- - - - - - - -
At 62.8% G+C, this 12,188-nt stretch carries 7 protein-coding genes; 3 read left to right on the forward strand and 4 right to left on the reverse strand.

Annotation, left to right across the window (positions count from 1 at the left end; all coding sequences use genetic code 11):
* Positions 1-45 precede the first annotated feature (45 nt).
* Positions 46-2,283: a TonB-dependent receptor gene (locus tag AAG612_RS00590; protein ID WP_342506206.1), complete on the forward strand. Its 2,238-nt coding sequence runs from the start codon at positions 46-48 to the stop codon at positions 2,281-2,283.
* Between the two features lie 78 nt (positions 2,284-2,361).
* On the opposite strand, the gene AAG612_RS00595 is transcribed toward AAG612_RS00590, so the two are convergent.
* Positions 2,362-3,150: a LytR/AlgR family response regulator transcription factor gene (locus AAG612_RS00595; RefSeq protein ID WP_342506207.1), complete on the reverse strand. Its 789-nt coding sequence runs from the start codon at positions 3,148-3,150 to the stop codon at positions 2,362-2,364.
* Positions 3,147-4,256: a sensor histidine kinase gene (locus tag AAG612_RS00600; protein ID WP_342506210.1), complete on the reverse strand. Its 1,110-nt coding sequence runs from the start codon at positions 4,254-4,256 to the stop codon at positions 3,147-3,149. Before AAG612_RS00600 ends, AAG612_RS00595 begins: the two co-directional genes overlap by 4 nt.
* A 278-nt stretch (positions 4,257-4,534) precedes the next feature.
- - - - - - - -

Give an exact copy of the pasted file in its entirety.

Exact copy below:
At 62.8% G+C, this 12,188-nt stretch carries 7 protein-coding genes; 3 read left to right on the forward strand and 4 right to left on the reverse strand.

Annotation, left to right across the window (positions count from 1 at the left end; all coding sequences use genetic code 11):
* Positions 1-45 precede the first annotated feature (45 nt).
* Positions 46-2,283: a TonB-dependent receptor gene (locus tag AAG612_RS00590; protein ID WP_342506206.1), complete on the forward strand. Its 2,238-nt coding sequence runs from the start codon at positions 46-48 to the stop codon at positions 2,281-2,283.
* Between the two features lie 78 nt (positions 2,284-2,361).
* On the opposite strand, the gene AAG612_RS00595 is transcribed toward AAG612_RS00590, so the two are convergent.
* Positions 2,362-3,150: a LytR/AlgR family response regulator transcription factor gene (locus AAG612_RS00595; RefSeq protein ID WP_342506207.1), complete on the reverse strand. Its 789-nt coding sequence runs from the start codon at positions 3,148-3,150 to the stop codon at positions 2,362-2,364.
* Positions 3,147-4,256: a sensor histidine kinase gene (locus tag AAG612_RS00600; protein ID WP_342506210.1), complete on the reverse strand. Its 1,110-nt coding sequence runs from the start codon at positions 4,254-4,256 to the stop codon at positions 3,147-3,149. Before AAG612_RS00600 ends, AAG612_RS00595 begins: the two co-directional genes overlap by 4 nt.
* A 278-nt stretch (positions 4,257-4,534) precedes the next feature.